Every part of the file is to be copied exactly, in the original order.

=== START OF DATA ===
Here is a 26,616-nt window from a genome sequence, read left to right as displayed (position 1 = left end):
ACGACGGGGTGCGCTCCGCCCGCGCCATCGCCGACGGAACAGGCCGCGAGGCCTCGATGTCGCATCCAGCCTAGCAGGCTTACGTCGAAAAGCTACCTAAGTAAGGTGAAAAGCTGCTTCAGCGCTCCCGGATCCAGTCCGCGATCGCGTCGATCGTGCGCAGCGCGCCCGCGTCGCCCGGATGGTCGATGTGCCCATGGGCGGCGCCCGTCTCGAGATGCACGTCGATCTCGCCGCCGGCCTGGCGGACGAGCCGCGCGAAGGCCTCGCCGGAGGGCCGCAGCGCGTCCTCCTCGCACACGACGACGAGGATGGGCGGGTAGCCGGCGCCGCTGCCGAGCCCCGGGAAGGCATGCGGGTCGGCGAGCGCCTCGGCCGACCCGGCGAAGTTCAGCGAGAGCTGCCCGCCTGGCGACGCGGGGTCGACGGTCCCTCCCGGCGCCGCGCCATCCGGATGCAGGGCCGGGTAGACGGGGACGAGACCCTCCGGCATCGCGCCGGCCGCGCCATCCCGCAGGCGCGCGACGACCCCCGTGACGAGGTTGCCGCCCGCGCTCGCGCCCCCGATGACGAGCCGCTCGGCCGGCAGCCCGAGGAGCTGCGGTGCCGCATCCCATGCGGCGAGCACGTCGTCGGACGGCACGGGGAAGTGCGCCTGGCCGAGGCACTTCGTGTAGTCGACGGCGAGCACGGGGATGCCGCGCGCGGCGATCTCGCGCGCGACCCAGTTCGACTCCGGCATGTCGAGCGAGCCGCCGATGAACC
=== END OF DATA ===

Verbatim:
Here is a 26,616-nt window from a genome sequence, read left to right as displayed (position 1 = left end):
ACGACGGGGTGCGCTCCGCCCGCGCCATCGCCGACGGAACAGGCCGCGAGGCCTCGATGTCGCATCCAGCCTAGCAGGCTTACGTCGAAAAGCTACCTAAGTAAGGTGAAAAGCTGCTTCAGCGCTCCCGGATCCAGTCCGCGATCGCGTCGATCGTGCGCAGCGCGCCCGCGTCGCCCGGATGGTCGATGTGCCCATGGGCGGCGCCCGTCTCGAGATGCACGTCGATCTCGCCGCCGGCCTGGCGGACGAGCCGCGCGAAGGCCTCGCCGGAGGGCCGCAGCGCGTCCTCCTCGCACACGACGACGAGGATGGGCGGGTAGCCGGCGCCGCTGCCGAGCCCCGGGAAGGCATGCGGGTCGGCGAGCGCCTCGGCCGACCCGGCGAAGTTCAGCGAGAGCTGCCCGCCTGGCGACGCGGGGTCGACGGTCCCTCCCGGCGCCGCGCCATCCGGATGCAGGGCCGGGTAGACGGGGACGAGACCCTCCGGCATCGCGCCGGCCGCGCCATCCCGCAGGCGCGCGACGACCCCCGTGACGAGGTTGCCGCCCGCGCTCGCGCCCCCGATGACGAGCCGCTCGGCCGGCAGCCCGAGGAGCTGCGGTGCCGCATCCCATGCGGCGAGCACGTCGTCGGACGGCACGGGGAAGTGCGCCTGGCCGAGGCACTTCGTGTAGTCGACGGCGAGCACGGGGATGCCGCGCGCGGCGATCTCGCGCGCGACCCAGTTCGACTCCGGCATGTCGAGCGAGCCGCCGATGAACC